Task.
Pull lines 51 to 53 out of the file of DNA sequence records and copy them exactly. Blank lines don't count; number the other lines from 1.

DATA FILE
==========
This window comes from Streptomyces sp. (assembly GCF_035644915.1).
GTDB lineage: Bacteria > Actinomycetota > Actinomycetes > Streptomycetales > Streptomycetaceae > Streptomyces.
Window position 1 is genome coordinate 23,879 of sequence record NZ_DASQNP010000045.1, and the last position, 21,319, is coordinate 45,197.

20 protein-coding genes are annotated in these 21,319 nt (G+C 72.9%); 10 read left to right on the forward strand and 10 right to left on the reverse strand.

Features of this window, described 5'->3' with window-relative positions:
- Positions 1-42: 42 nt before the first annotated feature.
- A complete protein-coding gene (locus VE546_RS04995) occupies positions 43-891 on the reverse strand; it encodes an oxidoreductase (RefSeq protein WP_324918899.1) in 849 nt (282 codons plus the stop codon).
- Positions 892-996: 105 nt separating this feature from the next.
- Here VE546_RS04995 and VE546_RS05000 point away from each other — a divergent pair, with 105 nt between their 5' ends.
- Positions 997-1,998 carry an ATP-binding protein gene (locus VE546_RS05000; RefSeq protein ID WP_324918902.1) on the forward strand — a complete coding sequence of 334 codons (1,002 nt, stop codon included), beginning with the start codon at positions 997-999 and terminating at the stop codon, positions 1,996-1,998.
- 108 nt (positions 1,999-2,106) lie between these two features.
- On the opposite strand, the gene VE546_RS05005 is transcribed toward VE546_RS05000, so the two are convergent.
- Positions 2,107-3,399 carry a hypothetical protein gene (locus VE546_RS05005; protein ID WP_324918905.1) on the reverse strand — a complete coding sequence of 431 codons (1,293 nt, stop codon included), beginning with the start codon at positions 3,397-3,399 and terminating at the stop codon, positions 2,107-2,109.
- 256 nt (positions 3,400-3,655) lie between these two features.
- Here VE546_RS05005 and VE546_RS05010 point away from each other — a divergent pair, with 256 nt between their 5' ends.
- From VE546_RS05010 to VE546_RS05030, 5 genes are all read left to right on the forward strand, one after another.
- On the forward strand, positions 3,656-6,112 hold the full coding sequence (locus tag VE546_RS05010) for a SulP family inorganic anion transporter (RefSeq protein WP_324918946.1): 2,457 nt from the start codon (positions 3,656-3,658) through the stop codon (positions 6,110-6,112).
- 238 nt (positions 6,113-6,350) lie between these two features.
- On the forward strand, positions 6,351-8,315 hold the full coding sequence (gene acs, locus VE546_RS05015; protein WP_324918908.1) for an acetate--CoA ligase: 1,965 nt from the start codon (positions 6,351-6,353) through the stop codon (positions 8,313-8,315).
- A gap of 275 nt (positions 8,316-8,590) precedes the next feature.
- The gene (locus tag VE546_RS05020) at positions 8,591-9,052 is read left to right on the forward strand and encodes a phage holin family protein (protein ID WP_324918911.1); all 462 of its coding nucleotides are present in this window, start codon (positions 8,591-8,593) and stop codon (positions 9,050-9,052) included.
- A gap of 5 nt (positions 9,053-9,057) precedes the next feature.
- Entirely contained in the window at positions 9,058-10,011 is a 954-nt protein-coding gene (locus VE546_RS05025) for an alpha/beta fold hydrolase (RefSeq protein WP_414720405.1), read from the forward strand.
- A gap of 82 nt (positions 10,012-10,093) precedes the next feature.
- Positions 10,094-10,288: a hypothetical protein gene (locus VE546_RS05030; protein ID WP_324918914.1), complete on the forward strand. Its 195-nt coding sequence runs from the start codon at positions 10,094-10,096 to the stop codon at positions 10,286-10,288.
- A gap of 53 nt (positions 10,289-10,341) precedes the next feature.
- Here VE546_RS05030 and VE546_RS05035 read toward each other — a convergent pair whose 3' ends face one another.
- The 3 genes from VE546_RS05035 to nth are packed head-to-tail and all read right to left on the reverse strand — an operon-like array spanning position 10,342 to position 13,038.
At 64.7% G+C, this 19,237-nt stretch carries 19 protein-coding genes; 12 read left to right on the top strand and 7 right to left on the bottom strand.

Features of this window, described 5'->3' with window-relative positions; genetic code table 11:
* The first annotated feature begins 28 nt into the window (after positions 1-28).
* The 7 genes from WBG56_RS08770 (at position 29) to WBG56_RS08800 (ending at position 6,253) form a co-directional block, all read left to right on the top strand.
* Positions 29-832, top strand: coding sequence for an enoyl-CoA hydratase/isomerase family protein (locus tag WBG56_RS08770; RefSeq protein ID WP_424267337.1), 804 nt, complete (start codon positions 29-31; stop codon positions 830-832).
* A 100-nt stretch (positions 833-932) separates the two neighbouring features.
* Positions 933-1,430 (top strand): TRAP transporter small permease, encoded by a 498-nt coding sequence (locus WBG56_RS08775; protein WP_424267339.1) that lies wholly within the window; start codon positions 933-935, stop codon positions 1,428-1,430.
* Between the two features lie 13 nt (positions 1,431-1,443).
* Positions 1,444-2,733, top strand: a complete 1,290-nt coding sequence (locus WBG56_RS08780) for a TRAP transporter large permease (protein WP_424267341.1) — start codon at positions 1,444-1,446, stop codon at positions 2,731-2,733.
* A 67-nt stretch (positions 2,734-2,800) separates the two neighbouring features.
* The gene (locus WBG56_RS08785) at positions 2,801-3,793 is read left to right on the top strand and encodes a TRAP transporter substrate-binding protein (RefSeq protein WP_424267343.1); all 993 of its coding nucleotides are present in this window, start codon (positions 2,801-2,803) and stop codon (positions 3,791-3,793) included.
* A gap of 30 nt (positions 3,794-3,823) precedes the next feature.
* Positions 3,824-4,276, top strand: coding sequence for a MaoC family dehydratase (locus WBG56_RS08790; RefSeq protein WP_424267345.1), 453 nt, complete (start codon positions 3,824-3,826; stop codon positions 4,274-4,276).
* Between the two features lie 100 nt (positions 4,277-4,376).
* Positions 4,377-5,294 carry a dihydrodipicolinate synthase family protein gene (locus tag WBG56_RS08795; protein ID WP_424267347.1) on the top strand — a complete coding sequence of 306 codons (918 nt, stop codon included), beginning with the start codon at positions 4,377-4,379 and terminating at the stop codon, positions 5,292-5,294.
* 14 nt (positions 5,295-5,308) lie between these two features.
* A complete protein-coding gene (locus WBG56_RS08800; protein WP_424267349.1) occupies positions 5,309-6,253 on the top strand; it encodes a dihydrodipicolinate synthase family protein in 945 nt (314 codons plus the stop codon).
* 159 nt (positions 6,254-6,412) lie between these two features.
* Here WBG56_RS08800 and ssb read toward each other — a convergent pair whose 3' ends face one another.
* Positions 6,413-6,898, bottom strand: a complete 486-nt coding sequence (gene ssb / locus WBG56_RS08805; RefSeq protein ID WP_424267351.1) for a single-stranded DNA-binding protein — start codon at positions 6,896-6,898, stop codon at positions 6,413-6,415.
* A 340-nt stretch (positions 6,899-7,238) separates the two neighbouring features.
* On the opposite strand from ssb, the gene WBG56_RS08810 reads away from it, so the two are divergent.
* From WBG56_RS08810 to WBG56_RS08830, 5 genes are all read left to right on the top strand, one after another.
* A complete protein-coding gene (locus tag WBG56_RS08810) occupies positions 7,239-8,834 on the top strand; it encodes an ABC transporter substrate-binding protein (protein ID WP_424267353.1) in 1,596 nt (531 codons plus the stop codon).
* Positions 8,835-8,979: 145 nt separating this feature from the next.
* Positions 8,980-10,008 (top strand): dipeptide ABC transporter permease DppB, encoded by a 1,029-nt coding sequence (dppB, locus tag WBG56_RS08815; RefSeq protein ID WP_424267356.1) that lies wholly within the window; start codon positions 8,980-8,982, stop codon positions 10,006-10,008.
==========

* From WBG56_RS08810 to WBG56_RS08830, 5 genes are all read left to right on the top strand, one after another.
* A complete protein-coding gene (locus tag WBG56_RS08810) occupies positions 7,239-8,834 on the top strand; it encodes an ABC transporter substrate-binding protein (protein ID WP_424267353.1) in 1,596 nt (531 codons plus the stop codon).
* Positions 8,835-8,979: 145 nt separating this feature from the next.